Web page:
DNA and our heritage. As we evolved, that philosophy within the construct of our segmented marketing African American initiatives is deeply rooted in the community. That is a passion point and a communications strategy that many African Americans support. McDonald’s has throughout its history been involved in communities and with the rise of target marketing, equally being culturally sensitive. Our messages and our activities really speak to the African American communities where they are located.
Talk2SV: You have a unique advantage given your background in advertising, as it were, you functioned as one of those cultural engineers, architects of those culturally sensitive messages that are broad concept albeit they have deep roots.
Jackson: Absolutely and I think again, McDonald’s being a pioneer in the industry, in some ways; the rest of the world has caught up to McDonald’s when we talk about multi-culturalism. Mass marketing looks at the demographics and the evolution of the population basis, which I think McDonald’s understood being in a business of neighborhoods and communities. It allows us to see where your business is coming from, who is coming to your restaurants, and who is exchanging money for goods and services. So we’re able to effectively build based on the framework that we talked about: first, giving back to communities, being a community based business and understanding from a strategic standpoint how to leverage broader based messages, supplemented or complimented by target messages. This is part of the strength of our overall business and marketing philosophy.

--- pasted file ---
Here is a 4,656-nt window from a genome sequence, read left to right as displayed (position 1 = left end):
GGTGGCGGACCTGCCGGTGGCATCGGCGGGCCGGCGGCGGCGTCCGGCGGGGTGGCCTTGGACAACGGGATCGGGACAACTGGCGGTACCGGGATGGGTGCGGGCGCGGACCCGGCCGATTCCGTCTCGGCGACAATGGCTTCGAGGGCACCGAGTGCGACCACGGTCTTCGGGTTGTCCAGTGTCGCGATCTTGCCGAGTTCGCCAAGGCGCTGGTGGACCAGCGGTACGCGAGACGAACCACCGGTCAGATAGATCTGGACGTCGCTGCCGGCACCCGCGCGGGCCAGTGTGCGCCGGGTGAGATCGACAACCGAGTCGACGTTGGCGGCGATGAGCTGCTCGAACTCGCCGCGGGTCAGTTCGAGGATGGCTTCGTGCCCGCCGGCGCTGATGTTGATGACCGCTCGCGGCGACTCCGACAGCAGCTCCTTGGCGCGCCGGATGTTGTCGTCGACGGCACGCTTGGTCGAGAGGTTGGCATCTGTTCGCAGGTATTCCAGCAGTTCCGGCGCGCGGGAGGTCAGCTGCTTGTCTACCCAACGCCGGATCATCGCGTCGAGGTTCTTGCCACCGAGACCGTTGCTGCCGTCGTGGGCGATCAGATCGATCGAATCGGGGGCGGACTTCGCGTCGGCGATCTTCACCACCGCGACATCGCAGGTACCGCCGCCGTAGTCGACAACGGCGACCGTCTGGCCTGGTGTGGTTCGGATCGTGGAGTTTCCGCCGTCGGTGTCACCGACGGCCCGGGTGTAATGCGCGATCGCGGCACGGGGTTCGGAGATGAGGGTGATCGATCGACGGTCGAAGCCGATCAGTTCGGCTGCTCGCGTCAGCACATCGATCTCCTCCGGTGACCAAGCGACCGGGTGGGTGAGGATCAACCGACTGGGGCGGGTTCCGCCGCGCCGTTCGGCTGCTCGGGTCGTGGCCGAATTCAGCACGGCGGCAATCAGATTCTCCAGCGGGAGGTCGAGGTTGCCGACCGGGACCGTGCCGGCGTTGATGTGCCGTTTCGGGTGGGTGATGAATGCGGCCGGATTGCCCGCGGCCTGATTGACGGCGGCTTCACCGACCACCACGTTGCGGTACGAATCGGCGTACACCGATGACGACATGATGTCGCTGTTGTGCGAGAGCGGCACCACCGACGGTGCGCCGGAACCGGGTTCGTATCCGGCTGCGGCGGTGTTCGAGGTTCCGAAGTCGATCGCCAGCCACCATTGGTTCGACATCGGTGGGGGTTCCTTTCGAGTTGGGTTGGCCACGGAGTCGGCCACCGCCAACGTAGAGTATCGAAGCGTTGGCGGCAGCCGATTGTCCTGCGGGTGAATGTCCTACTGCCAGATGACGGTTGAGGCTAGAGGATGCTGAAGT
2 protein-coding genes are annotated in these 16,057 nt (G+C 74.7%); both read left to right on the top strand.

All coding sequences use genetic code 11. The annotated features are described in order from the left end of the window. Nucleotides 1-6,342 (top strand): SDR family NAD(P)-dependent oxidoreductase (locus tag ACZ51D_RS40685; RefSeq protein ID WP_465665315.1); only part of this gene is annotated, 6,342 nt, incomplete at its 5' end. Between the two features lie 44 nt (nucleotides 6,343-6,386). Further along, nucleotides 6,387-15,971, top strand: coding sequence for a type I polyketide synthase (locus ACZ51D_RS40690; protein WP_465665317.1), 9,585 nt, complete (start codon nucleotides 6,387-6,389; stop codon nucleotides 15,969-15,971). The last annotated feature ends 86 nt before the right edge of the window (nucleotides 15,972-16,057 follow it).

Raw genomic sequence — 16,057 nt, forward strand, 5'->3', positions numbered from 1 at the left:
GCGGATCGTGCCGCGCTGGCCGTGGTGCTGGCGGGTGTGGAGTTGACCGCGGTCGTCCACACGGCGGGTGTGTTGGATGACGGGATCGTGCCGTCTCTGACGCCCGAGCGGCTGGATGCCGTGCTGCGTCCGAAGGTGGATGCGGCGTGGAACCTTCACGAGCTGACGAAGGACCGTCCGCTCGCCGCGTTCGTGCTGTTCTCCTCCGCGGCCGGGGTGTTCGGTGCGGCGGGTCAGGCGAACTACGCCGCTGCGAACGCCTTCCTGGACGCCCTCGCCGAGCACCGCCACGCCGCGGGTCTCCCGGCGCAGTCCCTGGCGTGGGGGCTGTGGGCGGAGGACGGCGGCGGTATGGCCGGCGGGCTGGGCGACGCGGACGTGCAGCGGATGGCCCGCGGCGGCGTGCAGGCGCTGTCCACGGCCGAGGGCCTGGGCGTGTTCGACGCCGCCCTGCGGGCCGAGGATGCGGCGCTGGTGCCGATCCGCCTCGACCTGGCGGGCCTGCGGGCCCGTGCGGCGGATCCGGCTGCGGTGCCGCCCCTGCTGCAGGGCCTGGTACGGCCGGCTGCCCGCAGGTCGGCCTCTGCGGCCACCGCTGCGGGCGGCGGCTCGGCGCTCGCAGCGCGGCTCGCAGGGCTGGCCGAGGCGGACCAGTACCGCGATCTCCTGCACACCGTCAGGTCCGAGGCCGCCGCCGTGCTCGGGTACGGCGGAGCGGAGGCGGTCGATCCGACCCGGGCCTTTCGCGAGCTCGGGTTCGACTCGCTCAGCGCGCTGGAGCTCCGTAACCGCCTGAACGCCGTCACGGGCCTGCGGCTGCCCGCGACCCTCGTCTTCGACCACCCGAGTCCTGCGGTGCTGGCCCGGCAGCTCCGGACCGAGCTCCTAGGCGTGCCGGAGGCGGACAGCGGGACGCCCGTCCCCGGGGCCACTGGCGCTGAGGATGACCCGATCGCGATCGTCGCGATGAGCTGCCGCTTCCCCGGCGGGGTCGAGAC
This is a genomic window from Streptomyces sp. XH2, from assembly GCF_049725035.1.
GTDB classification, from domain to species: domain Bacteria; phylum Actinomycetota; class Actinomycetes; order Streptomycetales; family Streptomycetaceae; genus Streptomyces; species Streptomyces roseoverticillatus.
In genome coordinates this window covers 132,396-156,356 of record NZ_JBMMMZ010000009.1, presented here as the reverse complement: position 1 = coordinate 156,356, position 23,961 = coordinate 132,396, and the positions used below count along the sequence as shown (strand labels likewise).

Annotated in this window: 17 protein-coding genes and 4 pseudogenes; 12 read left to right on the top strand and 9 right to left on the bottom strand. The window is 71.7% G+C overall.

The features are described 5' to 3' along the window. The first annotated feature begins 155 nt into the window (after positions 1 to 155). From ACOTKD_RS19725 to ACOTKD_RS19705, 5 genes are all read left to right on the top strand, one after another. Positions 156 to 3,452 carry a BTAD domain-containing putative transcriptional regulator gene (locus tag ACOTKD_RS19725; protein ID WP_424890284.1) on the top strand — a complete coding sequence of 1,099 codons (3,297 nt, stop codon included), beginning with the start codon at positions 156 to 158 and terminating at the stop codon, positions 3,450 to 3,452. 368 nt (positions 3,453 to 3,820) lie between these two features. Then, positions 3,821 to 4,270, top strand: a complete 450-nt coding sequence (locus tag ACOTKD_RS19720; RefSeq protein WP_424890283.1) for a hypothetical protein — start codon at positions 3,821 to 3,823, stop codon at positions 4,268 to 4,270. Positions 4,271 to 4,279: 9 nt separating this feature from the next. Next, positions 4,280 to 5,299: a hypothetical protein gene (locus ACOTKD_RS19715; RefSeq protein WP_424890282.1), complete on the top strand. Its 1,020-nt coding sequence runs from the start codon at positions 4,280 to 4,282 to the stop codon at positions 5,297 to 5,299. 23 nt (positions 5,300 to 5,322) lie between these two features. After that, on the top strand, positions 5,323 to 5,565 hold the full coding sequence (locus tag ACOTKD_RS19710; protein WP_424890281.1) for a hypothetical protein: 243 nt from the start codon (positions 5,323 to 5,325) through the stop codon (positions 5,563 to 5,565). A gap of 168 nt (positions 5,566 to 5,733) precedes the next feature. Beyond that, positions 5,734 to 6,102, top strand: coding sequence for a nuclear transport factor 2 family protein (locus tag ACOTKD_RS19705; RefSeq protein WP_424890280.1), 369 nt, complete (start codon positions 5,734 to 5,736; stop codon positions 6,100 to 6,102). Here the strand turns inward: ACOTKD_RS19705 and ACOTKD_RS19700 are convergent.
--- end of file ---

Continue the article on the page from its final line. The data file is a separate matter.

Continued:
Talk2SV: The title 365Awards would infer that we (consumers) can consistently recognize the essence of this award every single day. Is that accurate?
Jackson: Well, in two forms. As we evolved in philosophy along with our strategic messaging we found that McDonald’s is very unique in that many brands only recognize African Americans during Black History Month. We quickly recognized that our programming and our messaging, essentially our business and our relationship are 365 days-24/7; the kind of relationship we want to have with customers. We’re able to then develop a platform– 365 Black –which for me is very powerful because it implies a commitment and also an understanding. As a brand, we have to live up to that commitment that we set for ourselves to be 365; to have the appropriate insight, understanding, passion, compassion, and relevancy for this particular audience. It’s still an evolution giving back to the communities we serve.